[Neuroscience] Re: Are the dorsal roots parts of the somatic
(by r_s_norman from comcast.net)
Sat Jul 18 10:32:21 EST 2009
On Sat, 18 Jul 2009 08:05:58 -0700 (PDT), GreenXenon
<glucegen1x from gmail.com> wrote:
>On Jul 18, 5:13 am, r norman <r_s_nor... from comcast.net> wrote:
>> On Fri, 17 Jul 2009 20:57:44 -0700 (PDT), GreenXenon
>> <glucege... from gmail.com> wrote:
>> >Are the dorsal roots parts of the somatic nervous system?
>> The distinction between somatic and autonomic is primarily a
>> functional one. Do you say that the spinal cord is part of the
>> somatic nervous system?
>The spinal cord is part of the central nervous system. The somatic
>nervous system is a division of the peripheral nervous system. So
>*no*, the spinal cord is *not* part of the somatic nervous system.
>However, the dorsal roots are part of the peripheral nervous system,
>so I was wondering if they are also part of the somatic division of
>the peripheral nervous system.
>> Both somatic and autonomic use the spinal
>> cord and both somatic and autonomic use the dorsal roots. So the
>> dorsal roots are sensory, both somatic and autonomic. However the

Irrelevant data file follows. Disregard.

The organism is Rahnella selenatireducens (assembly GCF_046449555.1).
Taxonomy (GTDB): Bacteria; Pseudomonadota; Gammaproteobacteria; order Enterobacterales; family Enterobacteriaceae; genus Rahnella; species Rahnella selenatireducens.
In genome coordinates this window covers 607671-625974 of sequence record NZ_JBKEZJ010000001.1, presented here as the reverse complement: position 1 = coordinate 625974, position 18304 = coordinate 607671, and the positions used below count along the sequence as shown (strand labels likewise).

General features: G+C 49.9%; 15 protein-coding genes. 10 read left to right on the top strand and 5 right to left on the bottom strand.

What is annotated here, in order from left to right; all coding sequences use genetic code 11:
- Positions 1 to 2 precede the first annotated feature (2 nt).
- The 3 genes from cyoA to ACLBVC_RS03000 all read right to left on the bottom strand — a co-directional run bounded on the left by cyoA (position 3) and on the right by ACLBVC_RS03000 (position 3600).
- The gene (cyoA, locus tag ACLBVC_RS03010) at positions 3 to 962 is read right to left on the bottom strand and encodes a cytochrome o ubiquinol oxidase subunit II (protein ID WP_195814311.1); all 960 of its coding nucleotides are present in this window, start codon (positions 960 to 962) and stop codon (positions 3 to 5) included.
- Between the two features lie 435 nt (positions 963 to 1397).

>> sensory side of the autonomic system at the spinal level is often
>> ignored in elementary treatments, leaving the impression that the
>> dorsal roots are somatic.
>Are there any purely-somatic afferent nerve roots in the human body?
I always found that defining "somatic" to be strictly peripheral a
rather questionable and arbitrary notion. Does a single sensory
neuron entering the dorsal root suddenly become "non-somatic" the
instant it plunges into the spinal cord? Does a motor neuron axon
suddenly acquire the "somatic" label only as it enters the ventral
root? Two microns this way a cell is somatic, two microns the other
way the same cell is not.
However, to answer your question, the facial and trigeminal cranial
nerves are generally considered to be somatic sensory without
autonomic sensory function and the special sensory cranial nerves:
vision, olfaction, audition and balance, taste might be considered
sort of somatic. Of course these are not spinal roots.
There are sensory cells in the gut which are considered autonomic and
enter the spinal cord through the dorsal roots but I really don't know
exactly how they are distributed across each level of the spinal
It is also difficult to make absolute generalizations about anything
in biology or physiology. There are lots of very small nerve fibers
all over the place, there are efferent fibers in supposedly purely
sensory nerves and there are reports about dorsal root efferents and
ventral root afferents.
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